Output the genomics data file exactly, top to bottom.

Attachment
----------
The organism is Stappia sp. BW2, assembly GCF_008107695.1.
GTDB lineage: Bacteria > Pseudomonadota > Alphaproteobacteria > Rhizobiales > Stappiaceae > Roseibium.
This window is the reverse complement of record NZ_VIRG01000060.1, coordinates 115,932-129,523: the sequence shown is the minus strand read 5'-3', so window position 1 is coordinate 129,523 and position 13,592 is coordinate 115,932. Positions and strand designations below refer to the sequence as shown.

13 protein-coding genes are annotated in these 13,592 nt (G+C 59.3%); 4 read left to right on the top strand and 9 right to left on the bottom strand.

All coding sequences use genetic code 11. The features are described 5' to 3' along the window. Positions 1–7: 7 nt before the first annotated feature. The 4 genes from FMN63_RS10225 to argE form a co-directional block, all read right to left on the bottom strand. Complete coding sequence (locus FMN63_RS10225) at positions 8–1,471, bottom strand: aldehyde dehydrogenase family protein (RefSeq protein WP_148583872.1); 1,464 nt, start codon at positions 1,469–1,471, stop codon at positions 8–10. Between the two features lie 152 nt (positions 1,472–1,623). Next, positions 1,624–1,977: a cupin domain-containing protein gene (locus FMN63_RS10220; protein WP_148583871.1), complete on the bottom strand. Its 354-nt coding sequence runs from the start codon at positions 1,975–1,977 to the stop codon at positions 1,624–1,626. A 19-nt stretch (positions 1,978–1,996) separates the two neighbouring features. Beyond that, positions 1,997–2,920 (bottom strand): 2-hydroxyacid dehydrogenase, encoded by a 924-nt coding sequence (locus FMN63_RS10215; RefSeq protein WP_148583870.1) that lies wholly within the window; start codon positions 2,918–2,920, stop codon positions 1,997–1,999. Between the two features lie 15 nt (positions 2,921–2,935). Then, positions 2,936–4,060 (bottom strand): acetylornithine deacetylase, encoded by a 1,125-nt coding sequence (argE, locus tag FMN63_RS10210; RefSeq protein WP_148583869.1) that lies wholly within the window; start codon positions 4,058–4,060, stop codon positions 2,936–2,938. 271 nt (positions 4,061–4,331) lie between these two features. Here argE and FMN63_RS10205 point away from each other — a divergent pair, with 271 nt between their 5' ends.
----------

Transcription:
The organism is Stappia sp. BW2, assembly GCF_008107695.1.
GTDB lineage: Bacteria > Pseudomonadota > Alphaproteobacteria > Rhizobiales > Stappiaceae > Roseibium.
This window is the reverse complement of record NZ_VIRG01000060.1, coordinates 115,932-129,523: the sequence shown is the minus strand read 5'-3', so window position 1 is coordinate 129,523 and position 13,592 is coordinate 115,932. Positions and strand designations below refer to the sequence as shown.

13 protein-coding genes are annotated in these 13,592 nt (G+C 59.3%); 4 read left to right on the top strand and 9 right to left on the bottom strand.

All coding sequences use genetic code 11. The features are described 5' to 3' along the window. Positions 1–7: 7 nt before the first annotated feature. The 4 genes from FMN63_RS10225 to argE form a co-directional block, all read right to left on the bottom strand. Complete coding sequence (locus FMN63_RS10225) at positions 8–1,471, bottom strand: aldehyde dehydrogenase family protein (RefSeq protein WP_148583872.1); 1,464 nt, start codon at positions 1,469–1,471, stop codon at positions 8–10. Between the two features lie 152 nt (positions 1,472–1,623). Next, positions 1,624–1,977: a cupin domain-containing protein gene (locus FMN63_RS10220; protein WP_148583871.1), complete on the bottom strand. Its 354-nt coding sequence runs from the start codon at positions 1,975–1,977 to the stop codon at positions 1,624–1,626. A 19-nt stretch (positions 1,978–1,996) separates the two neighbouring features. Beyond that, positions 1,997–2,920 (bottom strand): 2-hydroxyacid dehydrogenase, encoded by a 924-nt coding sequence (locus FMN63_RS10215; RefSeq protein WP_148583870.1) that lies wholly within the window; start codon positions 2,918–2,920, stop codon positions 1,997–1,999. Between the two features lie 15 nt (positions 2,921–2,935). Then, positions 2,936–4,060 (bottom strand): acetylornithine deacetylase, encoded by a 1,125-nt coding sequence (argE, locus tag FMN63_RS10210; RefSeq protein WP_148583869.1) that lies wholly within the window; start codon positions 4,058–4,060, stop codon positions 2,936–2,938. 271 nt (positions 4,061–4,331) lie between these two features. Here argE and FMN63_RS10205 point away from each other — a divergent pair, with 271 nt between their 5' ends.